Agent provocateur emerges in the Kingdom Kagame built

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Victoire Ingabire, the leader of the Unified Democratic Forces political party that is yet to be registered. Photo/FILE

Victoire Ingabire, the leader of the Unified Democratic Forces political party that is yet to be registered. Photo/FILE 


Posted  Monday, February 15   2010 at  00:00

Less than a month ago, Rwanda’s President Paul Kagame was informed of a challenger for his seat, Victoire Ingabire, the leader of the Unified Democratic Forces political party that is yet to be registered.

Ms Ngabire, who has lived in The Netherlands since the early 1990s, is the most controversial political figure who has emerged in the recent past to challenge the status quo in the country, which prefers to suppress ethnic debate to forge national healing.

Kagame’s government is threatening to prosecute her for alleged inflammatory speech, and she has faced public intimidation and mob violence.

She is now fighting to get a national identity card so that she can participate in the election as a legitimate candidate.

The big question now is whether Kagame is ready to tolerate political opposition, or he will continue to use the past as a pretext to crack down on legitimate political dissent. Is the modern Rwandan state stable and vibrant enough to deal with uncomfortable truths about the past in the context of political plurality? CHARLES KAZOOBA and ESTHER NAKAZZI from the Kampala Bureau interviewed her on a range of topics.

What do you plan to do differently and what package will you offer women?

I will promote peace and reconciliation. Because women abhor violence, I will ensure that there are more women in power. I will turn around Rwanda’s image, which has been tarnished by the Rwanda Patriotic Front’s unnecessary ventures into other countries. I will set up special programmes for women and promote development projects that will help them gain financial independence.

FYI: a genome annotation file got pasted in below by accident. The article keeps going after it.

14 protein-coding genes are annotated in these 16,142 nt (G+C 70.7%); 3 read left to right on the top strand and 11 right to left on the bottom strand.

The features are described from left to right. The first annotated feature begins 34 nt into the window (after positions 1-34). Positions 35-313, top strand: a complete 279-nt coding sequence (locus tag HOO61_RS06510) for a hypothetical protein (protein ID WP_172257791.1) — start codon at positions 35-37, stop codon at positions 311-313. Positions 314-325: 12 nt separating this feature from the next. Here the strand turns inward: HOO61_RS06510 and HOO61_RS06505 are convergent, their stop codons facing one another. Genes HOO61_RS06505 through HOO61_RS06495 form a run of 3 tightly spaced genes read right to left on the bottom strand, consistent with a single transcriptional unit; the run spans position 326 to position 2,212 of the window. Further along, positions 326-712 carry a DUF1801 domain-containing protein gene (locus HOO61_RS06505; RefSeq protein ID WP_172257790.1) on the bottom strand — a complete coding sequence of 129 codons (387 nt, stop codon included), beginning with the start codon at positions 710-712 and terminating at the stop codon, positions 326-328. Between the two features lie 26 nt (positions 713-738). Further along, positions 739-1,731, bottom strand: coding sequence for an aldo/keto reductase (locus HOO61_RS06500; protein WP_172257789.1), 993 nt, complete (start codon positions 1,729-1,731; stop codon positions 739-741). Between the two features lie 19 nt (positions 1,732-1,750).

The Rwandan media has described you as a hard talker. Explain.

I do not waver on my genocide ideology. We must accept reality. Tutsis and Hutus should be held responsible for crimes against humanity. We need to sit together as Rwandans, analyse the genocide and come up with solutions to this problem. It is wrong to tell Rwandans not to talk about ethnic groups. That is what sets us apart from President Kagame’s reconciliation strategy. But Rwanda’s biggest problem is the absence of the rule of law and lack of democracy.

Why do you say so?

Kagame’s government is not ready to accept opposition. This is why they sent young men to beat me and my aide two weeks ago — which was a true reflection of the lack of democracy and freedom of expression in Rwanda.

This treatment extends to all opposition politicians. Kagame must accept that there is an opposition that needs political space. We are not enemies. Instead, he uses the genocide ideology against us. The genocide took place 16 years ago and now is the time for democracy.

But Rwanda holds elections regularly right up to the grassroots level, while the media has free reign.

Do you know how many journalists have been arraigned in court because they wrote political stories?

I have even received a letter that was addressed to all media houses asking them not to interview me. That shows that Rwanda lacks freedom of expression.

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